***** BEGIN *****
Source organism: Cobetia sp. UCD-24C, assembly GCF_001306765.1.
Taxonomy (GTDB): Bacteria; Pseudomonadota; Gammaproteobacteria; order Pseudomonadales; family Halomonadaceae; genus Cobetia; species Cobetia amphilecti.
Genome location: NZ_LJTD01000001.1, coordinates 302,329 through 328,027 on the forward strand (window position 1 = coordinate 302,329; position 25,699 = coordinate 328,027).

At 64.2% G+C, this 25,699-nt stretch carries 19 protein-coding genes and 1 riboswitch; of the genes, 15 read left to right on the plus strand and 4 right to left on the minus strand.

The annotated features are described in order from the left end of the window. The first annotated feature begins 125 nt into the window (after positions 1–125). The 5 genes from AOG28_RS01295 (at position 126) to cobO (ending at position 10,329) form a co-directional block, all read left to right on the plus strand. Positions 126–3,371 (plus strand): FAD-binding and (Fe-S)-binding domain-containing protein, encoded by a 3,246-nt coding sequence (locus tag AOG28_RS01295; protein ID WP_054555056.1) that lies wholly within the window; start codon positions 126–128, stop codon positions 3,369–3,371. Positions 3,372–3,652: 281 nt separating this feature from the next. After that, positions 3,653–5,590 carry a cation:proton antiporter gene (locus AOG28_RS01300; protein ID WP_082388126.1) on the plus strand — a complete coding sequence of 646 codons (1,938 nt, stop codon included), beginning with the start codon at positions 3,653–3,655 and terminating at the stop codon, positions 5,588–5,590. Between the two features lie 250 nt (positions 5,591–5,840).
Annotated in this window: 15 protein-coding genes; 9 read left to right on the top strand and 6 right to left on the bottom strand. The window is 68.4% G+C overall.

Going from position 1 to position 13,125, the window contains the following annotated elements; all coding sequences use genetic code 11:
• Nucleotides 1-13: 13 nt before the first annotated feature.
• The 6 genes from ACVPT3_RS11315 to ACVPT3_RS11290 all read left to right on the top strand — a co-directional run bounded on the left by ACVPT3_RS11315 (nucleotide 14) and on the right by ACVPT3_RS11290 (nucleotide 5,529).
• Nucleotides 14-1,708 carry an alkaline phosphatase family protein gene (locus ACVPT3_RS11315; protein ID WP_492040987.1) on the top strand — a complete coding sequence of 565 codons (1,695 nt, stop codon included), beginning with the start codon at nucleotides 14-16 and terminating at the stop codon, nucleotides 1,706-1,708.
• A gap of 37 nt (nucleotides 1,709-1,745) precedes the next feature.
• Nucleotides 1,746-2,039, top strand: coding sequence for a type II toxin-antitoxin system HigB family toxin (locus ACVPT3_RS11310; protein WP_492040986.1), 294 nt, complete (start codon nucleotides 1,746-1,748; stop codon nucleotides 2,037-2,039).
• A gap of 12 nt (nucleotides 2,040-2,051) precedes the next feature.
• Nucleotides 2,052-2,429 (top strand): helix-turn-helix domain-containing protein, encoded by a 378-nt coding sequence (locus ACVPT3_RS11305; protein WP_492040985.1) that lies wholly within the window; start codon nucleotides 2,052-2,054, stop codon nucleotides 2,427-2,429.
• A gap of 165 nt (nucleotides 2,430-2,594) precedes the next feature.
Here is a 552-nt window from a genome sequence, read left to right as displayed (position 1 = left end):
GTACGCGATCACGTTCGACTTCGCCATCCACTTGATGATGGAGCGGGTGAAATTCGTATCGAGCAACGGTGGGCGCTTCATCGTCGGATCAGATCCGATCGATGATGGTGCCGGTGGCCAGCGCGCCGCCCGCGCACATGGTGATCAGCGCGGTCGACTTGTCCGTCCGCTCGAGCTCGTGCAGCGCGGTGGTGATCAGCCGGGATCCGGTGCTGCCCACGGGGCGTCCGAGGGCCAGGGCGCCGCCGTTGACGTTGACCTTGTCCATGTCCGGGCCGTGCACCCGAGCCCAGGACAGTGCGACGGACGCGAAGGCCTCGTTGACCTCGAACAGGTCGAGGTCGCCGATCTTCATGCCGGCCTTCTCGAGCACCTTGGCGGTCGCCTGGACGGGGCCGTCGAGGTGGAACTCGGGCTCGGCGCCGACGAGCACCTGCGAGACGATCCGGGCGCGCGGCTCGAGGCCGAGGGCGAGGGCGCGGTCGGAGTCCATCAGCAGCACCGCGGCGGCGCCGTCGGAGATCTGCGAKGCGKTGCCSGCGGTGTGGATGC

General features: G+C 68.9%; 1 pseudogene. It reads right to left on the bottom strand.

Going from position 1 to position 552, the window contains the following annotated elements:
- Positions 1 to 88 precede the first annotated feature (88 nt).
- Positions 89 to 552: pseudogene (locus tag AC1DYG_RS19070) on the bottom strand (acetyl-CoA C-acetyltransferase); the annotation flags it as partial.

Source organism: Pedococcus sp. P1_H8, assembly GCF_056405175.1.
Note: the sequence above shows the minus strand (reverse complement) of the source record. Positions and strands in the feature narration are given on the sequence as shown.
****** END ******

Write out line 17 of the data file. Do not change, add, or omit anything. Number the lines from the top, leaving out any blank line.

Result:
GTACGCGATCACGTTCGACTTCGCCATCCACTTGATGATGGAGCGGGTGAAATTCGTATCGAGCAACGGTGGGCGCTTCATCGTCGGATCAGATCCGATCGATGATGGTGCCGGTGGCCAGCGCGCCGCCCGCGCACATGGTGATCAGCGCGGTCGACTTGTCCGTCCGCTCGAGCTCGTGCAGCGCGGTGGTGATCAGCCGGGATCCGGTGCTGCCCACGGGGCGTCCGAGGGCCAGGGCGCCGCCGTTGACGTTGACCTTGTCCATGTCCGGGCCGTGCACCCGAGCCCAGGACAGTGCGACGGACGCGAAGGCCTCGTTGACCTCGAACAGGTCGAGGTCGCCGATCTTCATGCCGGCCTTCTCGAGCACCTTGGCGGTCGCCTGGACGGGGCCGTCGAGGTGGAACTCGGGCTCGGCGCCGACGAGCACCTGCGAGACGATCCGGGCGCGCGGCTCGAGGCCGAGGGCGAGGGCGCGGTCGGAGTCCATCAGCAGCACCGCGGCGGCGCCGTCGGAGATCTGCGAKGCGKTGCCSGCGGTGTGGATGC